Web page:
Key Source: Surveys and Discussions

courtesy of Northlands Rescue Mission

Megan Fredericks

When devising your museum’s fundraising strategy, your primary concern is typically immediate and outright gifts. Planned giving is often the afterthought, and, in most cases, forever on the to-do list. There are countless pieces of literature available (both costly and inexpensive) that advise museums of all staff sizes and operating budgets how to better improve their planned giving program, how to better market their planned giving program, how to discuss their planned giving program… very helpful, but who says anyone actually acts upon a book’s advice? Some of the advice and suggestions I’ve read in excerpts that focus on small museums seems, to me, unrealistic and ignore the real problems of small museums. If a museum says they are understaffed and have no room in the budget for planned giving anything, why would a book suggest the museum send their sole development worker to a 3 day conference 4 states away on their own dime? I may not have 40 years of development work under my belt just yet, but this seems like an unfair and unreasonable expectation.

While these books do offer plenty of valuable and helpful insight, my most rewarding research has been through conversations with planned giving experts, development professionals, and through my survey results. Hearing directly from planned giving consultants the number one common challenge that non-profits face (in terms of starting up a planned giving program) is immensely more helpful and credible to me than reading from a secondary source. Speaking with a development professional that actually doesn’t work at an art museum, but at Habitat Humanity, was surprisingly helpful. This professional was able to clearly explain the challenges she faces, and why they are in no rush to further develop their planned giving opportunities. There are two very fair sides to the argument of planned giving, which most of the sources I have read do not present.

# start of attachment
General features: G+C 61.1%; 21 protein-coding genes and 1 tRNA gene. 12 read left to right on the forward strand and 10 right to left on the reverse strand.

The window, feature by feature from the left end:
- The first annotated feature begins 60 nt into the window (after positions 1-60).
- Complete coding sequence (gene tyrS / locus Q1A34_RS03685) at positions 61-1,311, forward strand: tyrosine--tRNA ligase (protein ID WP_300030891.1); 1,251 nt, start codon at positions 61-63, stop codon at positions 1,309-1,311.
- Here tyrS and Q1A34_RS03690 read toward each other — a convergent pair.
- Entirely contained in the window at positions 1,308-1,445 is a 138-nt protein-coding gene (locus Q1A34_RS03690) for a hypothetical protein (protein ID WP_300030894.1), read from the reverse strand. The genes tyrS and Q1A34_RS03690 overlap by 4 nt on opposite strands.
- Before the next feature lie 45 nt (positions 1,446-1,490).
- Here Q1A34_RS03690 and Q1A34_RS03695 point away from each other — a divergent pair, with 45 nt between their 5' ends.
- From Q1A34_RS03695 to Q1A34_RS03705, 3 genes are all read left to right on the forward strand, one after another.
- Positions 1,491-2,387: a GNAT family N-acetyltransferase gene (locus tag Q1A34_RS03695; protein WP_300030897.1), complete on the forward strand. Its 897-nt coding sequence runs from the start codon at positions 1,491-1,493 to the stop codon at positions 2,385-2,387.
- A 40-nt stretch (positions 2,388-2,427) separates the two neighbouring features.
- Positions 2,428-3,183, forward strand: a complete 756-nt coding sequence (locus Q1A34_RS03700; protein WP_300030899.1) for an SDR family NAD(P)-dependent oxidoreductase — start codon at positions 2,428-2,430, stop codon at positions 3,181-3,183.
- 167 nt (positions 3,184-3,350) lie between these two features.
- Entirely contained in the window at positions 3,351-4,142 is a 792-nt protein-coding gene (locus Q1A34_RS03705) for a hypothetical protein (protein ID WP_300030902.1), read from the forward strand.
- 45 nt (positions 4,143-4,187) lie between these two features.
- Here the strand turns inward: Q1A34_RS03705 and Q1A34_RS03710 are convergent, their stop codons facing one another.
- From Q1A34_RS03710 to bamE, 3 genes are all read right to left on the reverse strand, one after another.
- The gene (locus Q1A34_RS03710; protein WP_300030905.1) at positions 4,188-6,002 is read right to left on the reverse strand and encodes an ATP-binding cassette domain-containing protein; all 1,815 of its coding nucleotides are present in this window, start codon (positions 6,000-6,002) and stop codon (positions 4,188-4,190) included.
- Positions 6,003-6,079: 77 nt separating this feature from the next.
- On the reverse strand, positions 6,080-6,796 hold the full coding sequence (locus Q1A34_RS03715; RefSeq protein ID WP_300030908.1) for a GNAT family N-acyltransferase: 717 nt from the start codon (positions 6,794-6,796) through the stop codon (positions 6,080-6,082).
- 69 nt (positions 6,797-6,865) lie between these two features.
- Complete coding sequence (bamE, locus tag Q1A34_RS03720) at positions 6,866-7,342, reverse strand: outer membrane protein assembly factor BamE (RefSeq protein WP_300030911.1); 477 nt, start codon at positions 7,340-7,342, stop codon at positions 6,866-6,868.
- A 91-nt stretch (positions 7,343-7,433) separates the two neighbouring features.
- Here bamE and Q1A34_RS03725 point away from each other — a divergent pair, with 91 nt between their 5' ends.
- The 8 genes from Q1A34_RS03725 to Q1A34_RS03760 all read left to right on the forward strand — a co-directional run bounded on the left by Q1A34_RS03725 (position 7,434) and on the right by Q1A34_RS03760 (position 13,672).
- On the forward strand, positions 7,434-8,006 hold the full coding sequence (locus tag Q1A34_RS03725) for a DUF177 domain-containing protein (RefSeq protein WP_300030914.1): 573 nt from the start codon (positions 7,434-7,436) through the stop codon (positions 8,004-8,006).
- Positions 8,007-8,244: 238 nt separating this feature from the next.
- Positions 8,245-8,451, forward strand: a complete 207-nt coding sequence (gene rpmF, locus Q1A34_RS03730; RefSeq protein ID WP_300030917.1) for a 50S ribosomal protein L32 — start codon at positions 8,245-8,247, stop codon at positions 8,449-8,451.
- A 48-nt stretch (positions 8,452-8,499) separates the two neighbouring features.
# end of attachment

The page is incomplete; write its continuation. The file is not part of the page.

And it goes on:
Not only did these interviews provide useful information for my research and writing, but these conversations helped shape the direction and focus of my thesis. While the books have been enormously informative, I can’t ask a book a question and receive an insightful response. The consultants, professionals, and experts I spoke with were unbelievable kind, helpful, and generous of their time and knowledge. Their input is what I believe makes my thesis unique, and more credible.